The manager can live with that scenario.
"They're kids, but there's a picture in my office with Steve Avery, John Smoltz and Tom Glavine," Gonzalez said. "I'm not comparing these guys to that. But Smoltzy and those guys were kids when they were put in those situations. [Young pitchers] have to grow up sooner or later."
They don't manufacture runs
The Braves are the quintessential "three true outcomes" team. They rank fourth in the majors in homers (164) and seventh in walks (475). They're also second in baseball in strikeouts (1,223) to the Houston Astros, and 24th in the majors with a mere 55 stolen bases.
So how do they compensate when balls aren't leaving the park? Even hitting coach Greg Walker, a monument to candor, admits he doesn't know what to expect from one week to the next.
The Braves got on a roll offensively when Gonzalez moved Jason Heyward to the leadoff spot on July 27, and Heyward hit .341 (30-for-88) to spark a 19-4 Atlanta run. Then Heyward suffered a broken jaw on a Jonathon Niese fastball, and Gonzalez began using Jordan Schafer at leadoff. B.J. Upton filled in atop the order while Schafer was recovering from a strained quad and went 0-for-12 with seven strikeouts over the weekend in Philadelphia.
Heyward will return later this month, and the Braves are hoping the stability and production he brings at the top will allow everything to fall into place at the right time.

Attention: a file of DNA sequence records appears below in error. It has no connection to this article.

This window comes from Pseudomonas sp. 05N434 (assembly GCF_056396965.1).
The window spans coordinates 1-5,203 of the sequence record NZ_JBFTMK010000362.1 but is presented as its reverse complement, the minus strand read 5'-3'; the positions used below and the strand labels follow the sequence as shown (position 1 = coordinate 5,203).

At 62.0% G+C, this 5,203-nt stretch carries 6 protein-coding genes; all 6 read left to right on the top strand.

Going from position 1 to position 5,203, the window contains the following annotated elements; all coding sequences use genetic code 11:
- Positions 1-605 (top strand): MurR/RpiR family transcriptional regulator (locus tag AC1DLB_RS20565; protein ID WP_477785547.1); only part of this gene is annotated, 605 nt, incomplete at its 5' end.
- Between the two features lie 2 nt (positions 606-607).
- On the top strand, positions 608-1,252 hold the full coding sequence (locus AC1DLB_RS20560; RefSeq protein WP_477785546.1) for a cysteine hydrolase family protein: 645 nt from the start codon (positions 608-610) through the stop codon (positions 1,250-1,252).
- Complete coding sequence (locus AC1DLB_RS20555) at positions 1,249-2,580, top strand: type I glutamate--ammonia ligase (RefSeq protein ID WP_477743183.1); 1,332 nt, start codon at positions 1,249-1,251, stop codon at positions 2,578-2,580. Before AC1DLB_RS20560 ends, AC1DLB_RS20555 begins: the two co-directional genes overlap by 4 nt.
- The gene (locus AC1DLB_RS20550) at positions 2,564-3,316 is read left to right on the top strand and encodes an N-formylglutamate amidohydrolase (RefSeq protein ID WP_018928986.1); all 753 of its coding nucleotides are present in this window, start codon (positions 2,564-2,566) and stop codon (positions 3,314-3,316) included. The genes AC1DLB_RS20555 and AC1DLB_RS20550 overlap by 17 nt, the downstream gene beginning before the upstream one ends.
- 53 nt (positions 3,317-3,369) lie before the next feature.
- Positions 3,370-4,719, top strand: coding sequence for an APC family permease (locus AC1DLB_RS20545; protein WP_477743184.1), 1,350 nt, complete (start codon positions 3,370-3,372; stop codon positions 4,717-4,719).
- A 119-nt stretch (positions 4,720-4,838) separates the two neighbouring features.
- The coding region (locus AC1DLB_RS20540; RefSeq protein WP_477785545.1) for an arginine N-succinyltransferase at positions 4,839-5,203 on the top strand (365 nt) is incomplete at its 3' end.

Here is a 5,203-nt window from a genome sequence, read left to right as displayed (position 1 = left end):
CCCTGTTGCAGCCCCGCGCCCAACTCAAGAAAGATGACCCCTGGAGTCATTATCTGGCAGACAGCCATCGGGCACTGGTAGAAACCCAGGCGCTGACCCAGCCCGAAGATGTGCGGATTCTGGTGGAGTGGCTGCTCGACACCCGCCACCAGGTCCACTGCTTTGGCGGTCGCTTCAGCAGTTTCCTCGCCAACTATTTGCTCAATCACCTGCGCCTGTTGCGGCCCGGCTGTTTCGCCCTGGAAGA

"We've been kind of Jekyll and Hyde," Walker said. "When we're on one of those rolls, everybody falls in love with us. When we strike out, everybody hates us.
"We've got a lot of players that can carry a team, and if we can get two or three of them hot, we're really good. If nobody is hot, we're terrible. If it comes together, watch out. If it doesn't, you'll see a lot of upset people -- including me."
They're vulnerable to front-line pitching
In some cases, the Braves caught a break because of the schedule maker. They played the Dodgers seven times this season and never faced Clayton Kershaw. They played Pittsburgh seven times and never saw Francisco Liriano. And in a combined 34 games against Miami and the New York Mets, they've seen Jose Fernandez and Matt Harvey a grand total of twice. (They're scheduled to encounter Fernandez again Wednesday.)